Corporal Punishment has no Place in Modern Schools

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    Corporal punishment of students has been ever decreasing in modern schools, however it is still not outlawed in all states. The idea that such actions can still have a place in public schooling is ridiculous.


    As long as teachers have used corporal punishment for students who are misbehaving the effect it has on student behavior while seemingly producing positive results has had negative impact. “A meta-analysis of 75 studies on spanking found that it contributed to aggression, mental health and social esteem problems and antisocial behavior in children,” according to a CNN article on the subject.


    The use of corporal punishment also can impact a student’s academic abilities. The use of corporal punishment does not typically result in improvements in academic performance but instead a decrease in students academic performance. While the severity of punishment does not always align with the action for which a student is being punished. “Delorenzo said the shocks…can be applied to children for minor offenses such as ‘failure to maintain a neat appearance’ and whispering,” these being punishments given in a school covered in a Boston Globe article.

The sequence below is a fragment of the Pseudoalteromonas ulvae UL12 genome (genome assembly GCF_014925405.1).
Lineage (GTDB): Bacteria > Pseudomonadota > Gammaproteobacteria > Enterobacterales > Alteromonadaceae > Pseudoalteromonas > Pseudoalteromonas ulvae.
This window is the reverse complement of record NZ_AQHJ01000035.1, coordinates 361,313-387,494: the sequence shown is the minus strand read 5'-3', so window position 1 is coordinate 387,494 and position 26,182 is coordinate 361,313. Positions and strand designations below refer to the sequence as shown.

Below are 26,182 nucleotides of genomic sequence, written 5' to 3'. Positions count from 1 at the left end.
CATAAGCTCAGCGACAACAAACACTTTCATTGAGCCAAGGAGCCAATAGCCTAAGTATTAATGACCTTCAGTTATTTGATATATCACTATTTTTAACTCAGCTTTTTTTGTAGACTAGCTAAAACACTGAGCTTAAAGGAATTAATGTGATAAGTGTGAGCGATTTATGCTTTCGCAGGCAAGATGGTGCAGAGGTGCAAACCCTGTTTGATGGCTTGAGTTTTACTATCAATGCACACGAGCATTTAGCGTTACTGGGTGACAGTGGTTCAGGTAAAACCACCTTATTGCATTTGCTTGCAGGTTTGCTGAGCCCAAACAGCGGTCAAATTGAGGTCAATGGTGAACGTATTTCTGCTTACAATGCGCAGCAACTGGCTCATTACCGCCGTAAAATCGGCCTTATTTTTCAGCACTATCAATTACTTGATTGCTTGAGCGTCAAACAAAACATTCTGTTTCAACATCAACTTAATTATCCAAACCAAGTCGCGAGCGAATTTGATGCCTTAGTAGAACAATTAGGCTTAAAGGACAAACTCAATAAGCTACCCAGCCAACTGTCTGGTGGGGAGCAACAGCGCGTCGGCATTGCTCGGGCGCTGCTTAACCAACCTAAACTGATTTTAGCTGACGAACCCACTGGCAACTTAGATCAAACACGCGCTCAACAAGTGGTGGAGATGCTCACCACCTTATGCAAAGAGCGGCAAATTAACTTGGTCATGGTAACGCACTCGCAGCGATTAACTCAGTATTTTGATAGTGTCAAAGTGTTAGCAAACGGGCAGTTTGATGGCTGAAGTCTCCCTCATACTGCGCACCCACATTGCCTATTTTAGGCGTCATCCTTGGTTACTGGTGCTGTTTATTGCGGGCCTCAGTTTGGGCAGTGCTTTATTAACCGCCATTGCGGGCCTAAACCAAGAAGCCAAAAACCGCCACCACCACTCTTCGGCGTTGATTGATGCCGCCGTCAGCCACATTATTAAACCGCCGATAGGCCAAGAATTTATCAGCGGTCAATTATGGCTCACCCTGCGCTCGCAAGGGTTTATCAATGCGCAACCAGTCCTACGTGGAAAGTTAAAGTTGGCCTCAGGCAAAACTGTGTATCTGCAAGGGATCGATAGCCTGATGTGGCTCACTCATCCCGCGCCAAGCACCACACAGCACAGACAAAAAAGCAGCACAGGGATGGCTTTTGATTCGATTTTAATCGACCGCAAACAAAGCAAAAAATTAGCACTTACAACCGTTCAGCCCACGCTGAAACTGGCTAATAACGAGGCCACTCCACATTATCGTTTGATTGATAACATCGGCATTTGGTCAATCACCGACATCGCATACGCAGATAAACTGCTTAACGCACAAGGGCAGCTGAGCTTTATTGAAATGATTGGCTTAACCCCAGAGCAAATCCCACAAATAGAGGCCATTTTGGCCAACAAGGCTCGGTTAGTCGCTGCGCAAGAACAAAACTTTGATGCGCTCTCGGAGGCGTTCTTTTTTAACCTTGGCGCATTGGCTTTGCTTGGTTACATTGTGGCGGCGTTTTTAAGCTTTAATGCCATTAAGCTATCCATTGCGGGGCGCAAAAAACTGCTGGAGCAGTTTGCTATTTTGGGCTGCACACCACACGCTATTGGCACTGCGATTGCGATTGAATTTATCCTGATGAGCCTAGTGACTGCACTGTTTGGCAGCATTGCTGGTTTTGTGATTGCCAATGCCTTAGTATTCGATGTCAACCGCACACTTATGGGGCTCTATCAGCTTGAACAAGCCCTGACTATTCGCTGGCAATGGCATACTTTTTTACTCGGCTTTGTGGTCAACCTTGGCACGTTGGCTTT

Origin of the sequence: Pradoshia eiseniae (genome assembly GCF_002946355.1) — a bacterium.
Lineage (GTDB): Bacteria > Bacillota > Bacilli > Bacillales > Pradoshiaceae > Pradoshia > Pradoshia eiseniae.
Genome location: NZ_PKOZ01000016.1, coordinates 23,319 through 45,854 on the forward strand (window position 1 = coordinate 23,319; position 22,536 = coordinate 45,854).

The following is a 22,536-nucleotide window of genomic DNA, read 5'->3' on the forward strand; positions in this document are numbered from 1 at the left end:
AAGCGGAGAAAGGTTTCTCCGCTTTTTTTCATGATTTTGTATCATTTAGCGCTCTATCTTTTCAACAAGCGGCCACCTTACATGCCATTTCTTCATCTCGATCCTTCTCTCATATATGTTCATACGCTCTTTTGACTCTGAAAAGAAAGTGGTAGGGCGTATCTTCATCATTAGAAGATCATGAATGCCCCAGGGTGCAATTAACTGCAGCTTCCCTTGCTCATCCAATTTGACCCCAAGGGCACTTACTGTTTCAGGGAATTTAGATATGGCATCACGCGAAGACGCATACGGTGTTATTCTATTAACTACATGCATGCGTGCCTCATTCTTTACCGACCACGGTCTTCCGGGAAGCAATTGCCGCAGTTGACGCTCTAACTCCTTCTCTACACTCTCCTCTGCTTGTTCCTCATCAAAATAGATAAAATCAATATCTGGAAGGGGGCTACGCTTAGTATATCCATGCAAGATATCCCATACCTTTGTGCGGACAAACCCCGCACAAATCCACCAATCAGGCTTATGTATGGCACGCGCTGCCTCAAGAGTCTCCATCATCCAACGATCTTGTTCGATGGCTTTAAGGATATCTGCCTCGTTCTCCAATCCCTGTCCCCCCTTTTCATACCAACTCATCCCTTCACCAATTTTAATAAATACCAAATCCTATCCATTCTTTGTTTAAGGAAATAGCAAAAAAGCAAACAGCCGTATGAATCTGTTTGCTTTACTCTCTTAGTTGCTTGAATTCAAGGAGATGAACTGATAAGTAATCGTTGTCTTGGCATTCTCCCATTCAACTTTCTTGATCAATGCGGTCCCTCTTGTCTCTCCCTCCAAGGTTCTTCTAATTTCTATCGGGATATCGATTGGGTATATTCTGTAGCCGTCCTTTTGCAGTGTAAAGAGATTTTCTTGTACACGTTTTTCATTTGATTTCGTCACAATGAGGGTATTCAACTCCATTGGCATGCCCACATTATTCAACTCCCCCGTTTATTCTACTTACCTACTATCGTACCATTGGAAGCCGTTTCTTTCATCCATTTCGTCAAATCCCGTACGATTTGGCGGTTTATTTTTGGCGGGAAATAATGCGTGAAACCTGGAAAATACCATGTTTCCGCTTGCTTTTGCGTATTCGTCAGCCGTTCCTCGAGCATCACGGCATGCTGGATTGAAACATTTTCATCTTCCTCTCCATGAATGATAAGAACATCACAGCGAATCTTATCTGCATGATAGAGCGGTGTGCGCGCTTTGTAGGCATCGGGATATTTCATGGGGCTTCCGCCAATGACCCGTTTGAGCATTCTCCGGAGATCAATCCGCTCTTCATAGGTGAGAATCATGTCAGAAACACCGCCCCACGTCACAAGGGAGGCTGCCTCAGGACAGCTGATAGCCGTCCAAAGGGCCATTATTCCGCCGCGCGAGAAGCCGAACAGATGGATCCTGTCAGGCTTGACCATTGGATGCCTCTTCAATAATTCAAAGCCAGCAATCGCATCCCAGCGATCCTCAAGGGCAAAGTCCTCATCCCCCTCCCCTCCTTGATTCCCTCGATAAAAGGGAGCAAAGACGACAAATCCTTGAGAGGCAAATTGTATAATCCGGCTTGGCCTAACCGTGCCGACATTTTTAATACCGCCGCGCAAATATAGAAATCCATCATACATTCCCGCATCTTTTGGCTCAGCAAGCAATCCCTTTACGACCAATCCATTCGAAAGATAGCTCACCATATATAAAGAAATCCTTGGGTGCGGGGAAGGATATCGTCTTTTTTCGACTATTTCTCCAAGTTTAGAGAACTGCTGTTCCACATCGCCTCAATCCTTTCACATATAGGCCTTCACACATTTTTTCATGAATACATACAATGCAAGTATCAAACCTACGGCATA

The argument for corporal punishment in schools is that if it worked in the past and is essential to control students. When the supreme court case Ingraham vs. Wright “The Court said that reasonable physical discipline at school doesn’t violate the Constitution,” according to the NY Times article on the subject However, the world’s understanding of human behavior has improved, specifically with regards to depression and anxiety. Both of which are negatively impacted by corporal punishment.

Works Cited


“Corporal Punishment ‘Worked in Schools’.” Daily Mail Online, Associated Newspapers, 27 July 2004,

Allen, Scott. “N.Y. Debates Mass. School’s Shock Use.”, The Boston Globe, 23 May 2006,

Jacobs, Tom. “10 Supreme Court Cases Every Teen Should Know.” The New York Times, The New York Times, 15 Sept. 2008,

LaMotte, Sandee. “Teens Fight Less When Spanking Is Banned.” CNN, Cable News Network, 15 Oct. 2018,

McCord, Brook. “Physical Abuse and Punishment Impact Children’s Academic Performance.” ScienceDaily, Penn State, 29 Sept. 2017,